Fights Between Male Guinea Pigs

I have two male guinea pigs that are fighting. Should I get them neutered?

There's no guarantee guinea pig littermates will get along. Via Pixabay
There's no guarantee guinea pig littermates will get along. Via Pixabay

By Shannon Cauthen


I have two male guinea pigs (brothers) that I bought when they were young. They have lived together for a long time. One of them is larger and more dominant, and sometimes he tries to mount the other one. I’m not sure, but I believe this is causing them to fight. It’s pretty violent but it doesn’t last long, however, I’m afraid they will hurt themselves flying around the cage like that. Should I get one or both of them neutered?


Unfortunately neutering does not change the demeanor of guinea pigs as it might with other animals. Even if you were to have one or both guinea pigs neutered, this behavior would only continue when they where returned to the same cage.

The nature of the fighting, even if it occurs in short scraps, only intensifies as time passes. Even guinea pig littermates might fight each other until one is seriously injured or dead. Separate housing, even set side by side, offers a much healthier environment.

It’s difficult to determine whether guinea pig males will get along with each other. For a first introduction, place the guinea pigs in a clean area that neither has claim to. Expect them to pace around each other and sniff under each other’s chin or bottom. This possibly is a way for them to determine the friendliness of the other guinea pig. It is almost as if they are saying, “Hi, what is your ranking in the herd?” Not unlike dogs.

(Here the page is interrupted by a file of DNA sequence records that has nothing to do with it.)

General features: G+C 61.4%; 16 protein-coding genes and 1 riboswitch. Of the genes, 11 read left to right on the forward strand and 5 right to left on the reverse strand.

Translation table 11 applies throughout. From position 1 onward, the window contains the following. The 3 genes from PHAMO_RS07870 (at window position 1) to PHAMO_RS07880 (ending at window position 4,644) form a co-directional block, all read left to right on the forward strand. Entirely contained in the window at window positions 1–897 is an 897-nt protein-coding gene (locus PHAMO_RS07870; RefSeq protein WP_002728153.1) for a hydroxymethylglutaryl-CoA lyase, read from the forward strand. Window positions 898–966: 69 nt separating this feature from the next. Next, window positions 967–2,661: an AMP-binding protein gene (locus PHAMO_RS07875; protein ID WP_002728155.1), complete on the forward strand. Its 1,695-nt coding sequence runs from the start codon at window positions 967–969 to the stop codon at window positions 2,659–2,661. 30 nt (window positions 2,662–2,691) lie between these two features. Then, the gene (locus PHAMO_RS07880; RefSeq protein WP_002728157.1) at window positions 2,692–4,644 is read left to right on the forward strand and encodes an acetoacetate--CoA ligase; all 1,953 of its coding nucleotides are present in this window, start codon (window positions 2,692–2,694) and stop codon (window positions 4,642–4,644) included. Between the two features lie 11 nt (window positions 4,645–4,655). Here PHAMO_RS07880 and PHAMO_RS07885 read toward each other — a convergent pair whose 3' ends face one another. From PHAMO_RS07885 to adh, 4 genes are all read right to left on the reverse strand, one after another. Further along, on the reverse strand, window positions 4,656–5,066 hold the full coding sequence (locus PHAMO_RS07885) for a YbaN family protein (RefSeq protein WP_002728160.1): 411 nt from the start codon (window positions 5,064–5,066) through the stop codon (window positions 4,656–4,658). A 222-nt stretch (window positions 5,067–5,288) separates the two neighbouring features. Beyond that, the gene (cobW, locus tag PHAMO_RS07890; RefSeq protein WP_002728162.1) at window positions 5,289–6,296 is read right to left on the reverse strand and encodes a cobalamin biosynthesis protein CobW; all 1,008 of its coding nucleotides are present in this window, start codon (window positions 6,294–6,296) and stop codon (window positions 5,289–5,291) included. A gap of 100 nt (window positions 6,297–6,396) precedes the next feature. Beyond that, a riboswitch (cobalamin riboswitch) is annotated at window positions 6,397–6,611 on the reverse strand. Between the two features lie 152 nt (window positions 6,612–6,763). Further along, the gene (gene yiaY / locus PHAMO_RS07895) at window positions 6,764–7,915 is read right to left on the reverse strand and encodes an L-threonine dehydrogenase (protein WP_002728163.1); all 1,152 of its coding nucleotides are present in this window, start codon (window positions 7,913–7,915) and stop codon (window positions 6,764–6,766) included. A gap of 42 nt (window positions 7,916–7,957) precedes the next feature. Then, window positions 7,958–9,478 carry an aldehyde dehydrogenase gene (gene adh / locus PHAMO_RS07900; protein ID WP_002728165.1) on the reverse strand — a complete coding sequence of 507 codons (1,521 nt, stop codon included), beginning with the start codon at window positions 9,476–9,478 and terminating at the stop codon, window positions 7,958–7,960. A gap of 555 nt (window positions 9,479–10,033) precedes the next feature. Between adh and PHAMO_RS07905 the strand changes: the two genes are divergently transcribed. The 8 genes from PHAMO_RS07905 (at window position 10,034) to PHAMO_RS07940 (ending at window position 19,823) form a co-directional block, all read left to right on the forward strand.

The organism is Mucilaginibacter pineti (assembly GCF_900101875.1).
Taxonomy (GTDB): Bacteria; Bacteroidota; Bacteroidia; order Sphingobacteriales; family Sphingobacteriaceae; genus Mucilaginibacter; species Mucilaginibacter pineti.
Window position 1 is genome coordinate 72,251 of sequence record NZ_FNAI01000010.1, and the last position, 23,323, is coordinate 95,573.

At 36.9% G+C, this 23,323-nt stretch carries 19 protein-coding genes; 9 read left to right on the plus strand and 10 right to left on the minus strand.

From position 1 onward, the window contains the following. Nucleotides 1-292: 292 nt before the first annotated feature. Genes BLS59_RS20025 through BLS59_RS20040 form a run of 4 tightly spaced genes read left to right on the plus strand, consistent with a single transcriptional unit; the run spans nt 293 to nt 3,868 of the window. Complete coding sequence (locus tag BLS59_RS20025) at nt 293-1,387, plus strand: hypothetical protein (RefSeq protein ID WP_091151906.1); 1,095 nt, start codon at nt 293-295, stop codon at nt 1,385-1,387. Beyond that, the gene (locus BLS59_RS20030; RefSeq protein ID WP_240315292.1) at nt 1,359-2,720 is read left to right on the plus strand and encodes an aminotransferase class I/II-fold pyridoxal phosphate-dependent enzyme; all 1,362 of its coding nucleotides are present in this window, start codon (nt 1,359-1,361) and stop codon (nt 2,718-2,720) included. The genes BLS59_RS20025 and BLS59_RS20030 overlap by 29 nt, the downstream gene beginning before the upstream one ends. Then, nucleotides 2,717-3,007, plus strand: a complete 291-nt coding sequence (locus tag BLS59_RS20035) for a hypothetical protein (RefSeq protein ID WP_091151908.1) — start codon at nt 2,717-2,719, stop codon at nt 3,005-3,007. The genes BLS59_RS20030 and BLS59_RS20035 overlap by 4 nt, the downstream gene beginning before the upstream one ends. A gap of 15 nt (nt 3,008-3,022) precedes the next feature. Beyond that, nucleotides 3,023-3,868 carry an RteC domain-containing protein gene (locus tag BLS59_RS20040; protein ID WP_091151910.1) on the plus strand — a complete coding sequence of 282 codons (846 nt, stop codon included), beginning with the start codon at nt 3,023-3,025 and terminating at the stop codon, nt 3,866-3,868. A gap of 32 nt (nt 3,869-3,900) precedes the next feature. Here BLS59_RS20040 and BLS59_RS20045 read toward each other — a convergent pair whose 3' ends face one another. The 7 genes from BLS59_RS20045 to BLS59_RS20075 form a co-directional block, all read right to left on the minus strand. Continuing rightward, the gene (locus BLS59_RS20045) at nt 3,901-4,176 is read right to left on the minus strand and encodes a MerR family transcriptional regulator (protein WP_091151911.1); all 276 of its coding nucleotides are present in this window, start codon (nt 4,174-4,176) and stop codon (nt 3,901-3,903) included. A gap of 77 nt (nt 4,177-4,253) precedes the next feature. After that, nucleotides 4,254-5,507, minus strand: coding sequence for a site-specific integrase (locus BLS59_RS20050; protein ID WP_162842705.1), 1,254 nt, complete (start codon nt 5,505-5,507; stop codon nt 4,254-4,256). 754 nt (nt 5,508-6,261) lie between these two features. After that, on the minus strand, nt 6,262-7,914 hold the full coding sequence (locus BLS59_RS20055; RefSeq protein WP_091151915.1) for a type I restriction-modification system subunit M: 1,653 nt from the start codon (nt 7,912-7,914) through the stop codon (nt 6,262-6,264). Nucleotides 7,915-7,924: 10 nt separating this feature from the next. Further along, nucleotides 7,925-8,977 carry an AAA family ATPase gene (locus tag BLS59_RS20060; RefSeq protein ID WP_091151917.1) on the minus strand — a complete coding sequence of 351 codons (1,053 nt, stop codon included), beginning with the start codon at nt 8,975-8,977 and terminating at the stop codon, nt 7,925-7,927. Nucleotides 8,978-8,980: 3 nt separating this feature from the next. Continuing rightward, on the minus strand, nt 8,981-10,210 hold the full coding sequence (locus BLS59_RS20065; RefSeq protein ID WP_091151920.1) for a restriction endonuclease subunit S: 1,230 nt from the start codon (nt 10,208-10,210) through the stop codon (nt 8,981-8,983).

After this, guinea pigs usually move to what is called the “Purr, Rumble, Strut.” One male circles the other while purring, rumbling and shaking his back end on the balls of his feet. Moving closer, he attempts to rub his scent on the other guinea pig from a scent gland located at the back of his bottom. Sometimes this gland is visible by a greasy substance that is secreted just above his bottom or about where a tail would be if a guinea pig had a visible tail.

Guinea pigs will then attempt to mount each other in a dominating posture. If one of the males allows the other male to do this and leave when he’s done, then the pair can likely be housed together. But there are no long-term guarantees.

Several progressive signals indicate when a pairing won’t work.

  1. The males purr, rumble and strut around each other, but don’t give an inch to the other.
  2. One or both guinea pigs yawn widely as if to say, “See my teeth! They could cause you some serous damage!”
  3. One guinea pig head-butts or thumps the other. Sometimes the butting guinea pig comes back with a bit of hair in his mouth. This is a final warning; the next thump will be a bite.

If the guinea pigs are not separated at this point, a brawl begins. The fur flies, the bedding flies, and they become a whirl of flying fur, feet and teeth.

Keep a towel or gloves handy during introductions. If things go wrong, you can reach in with your hands protected. When guinea pigs reach the point of fighting, they do not pay attention to who is where and they may accidentally bite the hands that feed them. Ideally things would not be permitted to get to this point.

Article Categories:
Critters · Guinea Pigs

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